The other things that we believe will come out in the pipeline, in the relatively near future is things that can be as helpful as TD Hydrocodone, we believe that’s another product that will get approved and can be a $300 million, $400 million, $500 million product in a couple of years. Again those are great margin helpers as well as improving our margins in our Japanese business as we move forward. That was a business that we acquired, almost a $1 billion business, and we think there’s a number of things we can do in the Japanese business to bring that up to a better margin level.

So I think we've lots of opportunities, we’ve great margins for that in a growing Latin American business. I think Eyal said it very well when he talked about diversity. And that diversity within our P&L helps.

Eyal Desheh

Yeah, maybe just a few data points here because I think Bill covered it very well. We have – part of our business is commoditizing, its – I call it value added commodities because the margins are relatively high. But we should expect it to be, that COPAXONE is going down, not as fast as we thought initially, we believe it will be quite slower than what we thought two years ago, and we already talked about that.

On the other hand, they’re the growing parts of the business, both in volume and in margin. We’ve revolutionized Europe. Europe today is up to the profit level of the U.S. generic business and it was a great opportunity. Some people look at Europe and see risk, we see opportunity. We see increased branded generic business in Europe, we come with higher margin than the regular GGX and we’ll see branded products and respiratory products some of the Cephalon’s product all going to be launched in Europe in the next three to five years.

So, there is nice opportunities in Europe, in aging population of half a billion people that present a very large opportunity for the likes of Teva with our footprint all over that continent and then the Japanese business which Bill mentioned is going to improve its margin from 12% to over 20% within a couple of years. I believe we know how to do it.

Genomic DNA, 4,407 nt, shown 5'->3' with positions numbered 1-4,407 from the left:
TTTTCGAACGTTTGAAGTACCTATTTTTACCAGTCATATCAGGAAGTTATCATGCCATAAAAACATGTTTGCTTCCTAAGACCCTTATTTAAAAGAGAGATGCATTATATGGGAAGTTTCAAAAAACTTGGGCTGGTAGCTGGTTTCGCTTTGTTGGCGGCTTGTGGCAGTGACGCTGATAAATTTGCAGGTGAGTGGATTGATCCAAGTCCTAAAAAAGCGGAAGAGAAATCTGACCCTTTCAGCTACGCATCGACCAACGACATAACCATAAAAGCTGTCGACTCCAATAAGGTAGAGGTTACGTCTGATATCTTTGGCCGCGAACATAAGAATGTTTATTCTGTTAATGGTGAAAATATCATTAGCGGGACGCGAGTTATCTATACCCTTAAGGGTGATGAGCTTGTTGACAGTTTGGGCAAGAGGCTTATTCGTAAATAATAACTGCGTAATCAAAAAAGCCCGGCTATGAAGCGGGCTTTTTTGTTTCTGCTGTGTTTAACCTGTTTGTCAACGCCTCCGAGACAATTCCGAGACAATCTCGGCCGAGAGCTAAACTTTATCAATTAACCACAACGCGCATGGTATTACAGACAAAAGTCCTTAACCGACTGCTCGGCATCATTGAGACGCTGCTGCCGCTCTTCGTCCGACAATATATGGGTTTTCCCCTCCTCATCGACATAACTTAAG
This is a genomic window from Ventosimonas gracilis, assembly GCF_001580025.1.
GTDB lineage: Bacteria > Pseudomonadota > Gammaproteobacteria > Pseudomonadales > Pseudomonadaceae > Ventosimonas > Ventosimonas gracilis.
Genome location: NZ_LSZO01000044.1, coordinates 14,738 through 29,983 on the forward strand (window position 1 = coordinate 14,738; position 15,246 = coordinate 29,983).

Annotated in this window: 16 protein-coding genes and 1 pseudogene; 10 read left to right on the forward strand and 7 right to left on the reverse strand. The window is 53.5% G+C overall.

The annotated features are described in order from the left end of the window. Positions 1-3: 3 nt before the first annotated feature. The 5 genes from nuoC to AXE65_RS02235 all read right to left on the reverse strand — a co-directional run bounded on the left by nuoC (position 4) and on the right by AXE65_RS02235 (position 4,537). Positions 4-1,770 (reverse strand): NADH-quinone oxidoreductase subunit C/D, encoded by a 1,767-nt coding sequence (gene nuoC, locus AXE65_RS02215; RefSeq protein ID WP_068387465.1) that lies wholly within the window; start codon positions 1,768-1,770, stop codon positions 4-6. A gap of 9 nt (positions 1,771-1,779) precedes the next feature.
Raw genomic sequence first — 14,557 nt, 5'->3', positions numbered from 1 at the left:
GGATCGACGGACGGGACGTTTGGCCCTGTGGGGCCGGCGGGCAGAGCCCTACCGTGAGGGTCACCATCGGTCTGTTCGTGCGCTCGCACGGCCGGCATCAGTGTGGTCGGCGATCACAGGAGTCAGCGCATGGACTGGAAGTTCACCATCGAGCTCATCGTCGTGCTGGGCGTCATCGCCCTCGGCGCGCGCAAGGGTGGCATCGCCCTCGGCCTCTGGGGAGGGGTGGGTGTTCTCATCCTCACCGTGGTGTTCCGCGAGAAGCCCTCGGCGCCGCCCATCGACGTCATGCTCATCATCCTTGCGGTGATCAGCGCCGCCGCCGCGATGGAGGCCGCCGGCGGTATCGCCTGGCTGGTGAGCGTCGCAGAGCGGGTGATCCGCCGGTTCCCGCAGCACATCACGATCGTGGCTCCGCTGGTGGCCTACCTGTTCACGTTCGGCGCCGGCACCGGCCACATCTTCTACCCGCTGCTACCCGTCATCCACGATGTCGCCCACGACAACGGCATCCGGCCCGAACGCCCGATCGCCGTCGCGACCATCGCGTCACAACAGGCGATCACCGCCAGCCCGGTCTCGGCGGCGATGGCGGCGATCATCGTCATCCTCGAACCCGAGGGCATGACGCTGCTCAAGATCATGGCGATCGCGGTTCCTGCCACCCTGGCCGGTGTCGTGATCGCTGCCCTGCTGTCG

So it’s about volume, it’s about the cost structure which we invest a lot in making our plan efficient. Going East with production infrastructure and which gives us tremendous tool to compete with local companies which is doing the same, but we've a huge pipeline and a very large product portfolio. So all that will probably maintain the margin level at more or less at today’s level, maybe it’ll touch higher with OTC business becoming a bigger part, and with profitability in OTC around 25% operating margin will take that a few points higher and that’s how we’re seeing.

William S. Marth

Chris, there’s one other thing that …

Chris Schott - JP Morgan


William S. Marth

… that I want to mention on the U.S. market and that’s we did say that we think that there’ll be less Paragraph IV – less Paragraph IV effectiveness due to NCEs and a whole lot of other reasons. Now that doesn’t mean that, the margins in U.S. go away as well. There is still a number of complex products that we think that although the opportunities that present itself in that $200 billion basket of products that we’re chasing, there’s still a lot of complexity in there. So, you find products that are like Budesonide, the mixed amphetamine salts, [you take dural – let’s say enoxaparin], other products like that, that are difficult to manufacture and more sustainable on their margins. So, those exist as well.

Chris Schott - JP Morgan

Sure, sure. Bill, if you could just comment on Lipitor, the generic market? Just two questions here. One, how attractive of a market do you see this post the exclusivity period? And then second, there has been a lot of noise in the market in terms of Pfizer’s efforts to protect their brand in a kind of post-generic world, just any thoughts you’ve about what implications that might have, how successful in your view those efforts have been, would be appreciated?

William S. Marth

Yeah, we see the Lipitor market, the Atorvastatin market is a great market, it’s been doing very, very well. There is a lot of hoopla out there about what Pfizer is doing, I think they’re doing what you would naturally expect any branded company to do to protect their franchise as best as they can, hoping to make some money. But at the end of the day, they’re spending a lot in their coupons, they’re still giving ads this morning and yet our numbers show that the generics are closing in on 70% of the market.